By Jim Terwilliger
Divorce is tough enough. Dealing with retirement plans during and following a divorce adds an extra degree of complexity. If not managed correctly, missteps can cause a heap of trouble for both the divorcing couple and family members.
Here we are talking about qualified employer retirement plans, such as 401(k), profit-sharing and defined benefit plans as well as ESOPs, and individual retirement plans, such as traditional and Roth IRAs. Although both types of plans share many similarities, when it comes to divorce, one must be mindful of some key differences.
During the Divorce Process
When dividing assets, retirement plans become part of the mix. For many couples, other than, say, a residence, retirement plans often are the next largest asset.
For qualified employer retirement plans, the court can allocate a portion or all of a plan to the former spouse as part of the divorce settlement. This is done under what is called a Qualified Domestic Relations Order (QDRO).
As one option, the former spouse can elect to take a distribution from the plan. Such a distribution is taxable to the former spouse but is not subject to the 10 percent early-withdrawal penalty if under age 59-1/2. Alternatively, a former spouse can elect to roll the QDRO money over to his/her own IRA or employer plan. Subsequent distributions from the former spouse’s IRA or employer plan are no longer protected from the early-withdrawal-penalty waiver if taken early.
Splitting or awarding individual IRAs during a divorce is handled in a similar fashion, although the QDRO approach is not applicable. Here the option is to transfer all or part of an IRA to a former spouse’s IRA provided that such a transfer is awarded under a divorce decree or legal separation agreement. Once the funds arrive in the former spouse’s IRA, all the normal rules apply. Distributions, when ultimately taken, are taxable to the former spouse and the 10 percent early-withdrawal penalty is in place, where applicable.
For either type of plan, it is critical to monitor “basis” — the after-tax portion of any transfer/rollover from an employer plan or traditional IRA. If basis is other than zero, there are a couple of watch-outs:
• Both the giving spouse and receiving spouse need to document basis in any affected IRAs by filing Form 8606 with their income tax returns in the year that a transfer/rollover takes place. The same is true when distributions are made in subsequent years. Form 8606 is the official IRS form for calculating the taxable portion of any distribution.
• When splitting assets in the divorce process, it is to both spouses’ benefit to understand which assets are pre-tax and which are after-tax. For example, trading a $200K traditional IRA with zero basis for a $200K residence is not an even exchange.
Following the Divorce Process
Once everything is transferred and the dust settles, all is not smooth sailing. We must now contend with beneficiary designations for both spouses. Retirement plans are among a number of non-probate assets that transfer on death to named beneficiaries. The will does not control the disposition of such assets.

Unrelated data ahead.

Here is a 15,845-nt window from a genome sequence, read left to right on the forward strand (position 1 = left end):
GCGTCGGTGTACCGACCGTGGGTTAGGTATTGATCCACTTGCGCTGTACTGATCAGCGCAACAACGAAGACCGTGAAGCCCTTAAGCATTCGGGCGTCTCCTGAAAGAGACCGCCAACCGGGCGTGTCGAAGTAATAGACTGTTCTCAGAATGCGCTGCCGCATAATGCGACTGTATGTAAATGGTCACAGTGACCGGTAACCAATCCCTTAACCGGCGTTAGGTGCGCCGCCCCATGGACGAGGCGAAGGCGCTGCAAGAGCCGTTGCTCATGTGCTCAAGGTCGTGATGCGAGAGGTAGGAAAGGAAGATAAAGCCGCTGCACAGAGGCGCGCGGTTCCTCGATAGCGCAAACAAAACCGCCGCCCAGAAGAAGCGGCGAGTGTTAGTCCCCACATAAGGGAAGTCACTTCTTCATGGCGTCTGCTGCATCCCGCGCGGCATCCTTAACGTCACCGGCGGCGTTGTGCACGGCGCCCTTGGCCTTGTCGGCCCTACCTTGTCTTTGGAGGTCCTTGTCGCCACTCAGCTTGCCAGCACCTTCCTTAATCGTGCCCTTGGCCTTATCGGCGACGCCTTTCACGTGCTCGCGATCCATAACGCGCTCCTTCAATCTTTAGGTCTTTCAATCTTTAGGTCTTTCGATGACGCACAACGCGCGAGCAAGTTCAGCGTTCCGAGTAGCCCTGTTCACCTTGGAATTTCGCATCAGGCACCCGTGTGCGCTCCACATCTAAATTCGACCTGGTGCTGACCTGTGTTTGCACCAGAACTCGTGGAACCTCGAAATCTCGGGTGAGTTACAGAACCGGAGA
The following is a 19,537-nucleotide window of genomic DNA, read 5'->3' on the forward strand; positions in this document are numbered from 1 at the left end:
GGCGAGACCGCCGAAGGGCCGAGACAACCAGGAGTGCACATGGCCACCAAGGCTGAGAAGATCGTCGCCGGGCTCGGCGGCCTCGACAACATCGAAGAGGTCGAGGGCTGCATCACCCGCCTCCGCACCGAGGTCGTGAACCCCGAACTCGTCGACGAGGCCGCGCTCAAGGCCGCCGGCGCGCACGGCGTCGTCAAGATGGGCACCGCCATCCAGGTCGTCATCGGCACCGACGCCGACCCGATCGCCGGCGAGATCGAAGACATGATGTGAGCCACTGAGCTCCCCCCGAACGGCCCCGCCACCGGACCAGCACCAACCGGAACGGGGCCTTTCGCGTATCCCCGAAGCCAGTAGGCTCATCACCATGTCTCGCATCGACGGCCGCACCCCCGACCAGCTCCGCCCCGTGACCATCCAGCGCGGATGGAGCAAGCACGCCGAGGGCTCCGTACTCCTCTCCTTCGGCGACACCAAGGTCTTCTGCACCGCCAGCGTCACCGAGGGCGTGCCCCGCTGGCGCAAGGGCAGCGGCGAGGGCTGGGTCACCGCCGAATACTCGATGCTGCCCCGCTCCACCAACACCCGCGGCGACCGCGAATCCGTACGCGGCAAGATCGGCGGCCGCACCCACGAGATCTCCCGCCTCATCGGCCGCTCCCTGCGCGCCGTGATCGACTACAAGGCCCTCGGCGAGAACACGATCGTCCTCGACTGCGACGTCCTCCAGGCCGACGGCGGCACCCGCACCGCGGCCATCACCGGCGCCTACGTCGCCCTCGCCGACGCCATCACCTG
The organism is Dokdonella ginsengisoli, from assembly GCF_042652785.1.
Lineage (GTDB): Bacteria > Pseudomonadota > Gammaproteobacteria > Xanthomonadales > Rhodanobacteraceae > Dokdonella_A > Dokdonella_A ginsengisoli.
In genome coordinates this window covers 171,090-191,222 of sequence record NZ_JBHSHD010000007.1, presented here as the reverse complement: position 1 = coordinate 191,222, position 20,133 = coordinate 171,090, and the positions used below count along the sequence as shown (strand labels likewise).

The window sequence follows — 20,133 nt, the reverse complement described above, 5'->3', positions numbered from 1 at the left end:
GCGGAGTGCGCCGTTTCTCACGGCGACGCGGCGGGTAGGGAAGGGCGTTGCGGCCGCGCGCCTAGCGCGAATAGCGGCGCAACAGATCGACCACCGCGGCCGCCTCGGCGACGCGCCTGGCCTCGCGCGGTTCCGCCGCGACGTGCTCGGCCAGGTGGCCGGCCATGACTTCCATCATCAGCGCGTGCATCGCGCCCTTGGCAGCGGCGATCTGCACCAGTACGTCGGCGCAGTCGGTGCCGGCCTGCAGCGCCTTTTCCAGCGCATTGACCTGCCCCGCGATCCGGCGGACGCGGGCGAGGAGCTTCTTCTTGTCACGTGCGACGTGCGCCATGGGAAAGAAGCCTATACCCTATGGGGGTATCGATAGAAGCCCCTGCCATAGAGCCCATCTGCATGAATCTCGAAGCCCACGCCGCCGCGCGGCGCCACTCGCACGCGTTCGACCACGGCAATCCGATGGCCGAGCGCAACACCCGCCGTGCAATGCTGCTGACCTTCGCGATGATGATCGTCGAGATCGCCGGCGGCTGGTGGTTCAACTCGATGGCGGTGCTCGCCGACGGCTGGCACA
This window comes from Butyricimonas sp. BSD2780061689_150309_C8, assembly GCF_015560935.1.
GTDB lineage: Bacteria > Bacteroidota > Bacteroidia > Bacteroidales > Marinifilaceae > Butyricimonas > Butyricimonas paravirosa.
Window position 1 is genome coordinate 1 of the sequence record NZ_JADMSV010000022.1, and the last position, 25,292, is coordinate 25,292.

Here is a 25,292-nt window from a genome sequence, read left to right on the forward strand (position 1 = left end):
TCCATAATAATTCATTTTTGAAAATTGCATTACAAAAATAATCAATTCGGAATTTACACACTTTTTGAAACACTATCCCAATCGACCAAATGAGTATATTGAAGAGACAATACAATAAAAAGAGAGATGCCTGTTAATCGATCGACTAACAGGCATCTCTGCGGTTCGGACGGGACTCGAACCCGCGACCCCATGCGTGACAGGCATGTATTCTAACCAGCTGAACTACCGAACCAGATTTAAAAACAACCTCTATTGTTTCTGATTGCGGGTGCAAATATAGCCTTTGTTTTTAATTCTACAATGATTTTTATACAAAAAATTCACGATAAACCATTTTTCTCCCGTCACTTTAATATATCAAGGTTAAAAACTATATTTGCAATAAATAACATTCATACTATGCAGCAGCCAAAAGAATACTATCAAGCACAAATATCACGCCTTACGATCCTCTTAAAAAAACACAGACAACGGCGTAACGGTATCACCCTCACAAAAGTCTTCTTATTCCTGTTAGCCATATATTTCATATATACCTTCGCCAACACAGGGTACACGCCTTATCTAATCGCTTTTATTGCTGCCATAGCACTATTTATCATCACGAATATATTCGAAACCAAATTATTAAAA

Guess how many forget to change their designations and end up with a former spouse listed as primary beneficiary? What happens at death? What about children, or children from a previous marriage, who might be listed as contingent beneficiaries?
For IRAs (as well as life insurance and deferred annuities), state statues rule. Fortunately, in New York state, such beneficiary designations for former spouses are revoked. A former spouse is treated as being deceased. Contingent beneficiaries, if listed, are then next in line. If none are listed, the plans are payable to the estate.
Occasionally, the divorce settlement requires that the former spouse be the beneficiary. In this case, the IRA owner would file a new beneficiary designation form following the divorce, listing the former spouse. The new beneficiary designation date would signify the IRA’s owner intent to name the former spouse vs. being an oversight.
For qualified employer plans, the rules are different. These plans are covered by federal statutes under ERISA. States cannot overrule federal statutes. Here the default is that whoever is listed as beneficiary is indeed the beneficiary, former spouse or not. An interesting twist is that employer plans can, in fact, supersede the federal default. Many, but not all, plans revoke beneficiary designations for former spouses. If divorced, check your plan for details. Better yet, update your designations.
Having and relying on a good attorney and financial planner to guide you through and beyond the divorce process is essential. Do not try to do any of this on your own.
James Terwilliger, CFP®, is a senior vice president and senior planning adviser with CNB Wealth Management, Canandaigua National Bank & Trust Company. He can be reached at 585-419-0670 ext. 50630 or by email at email@example.com.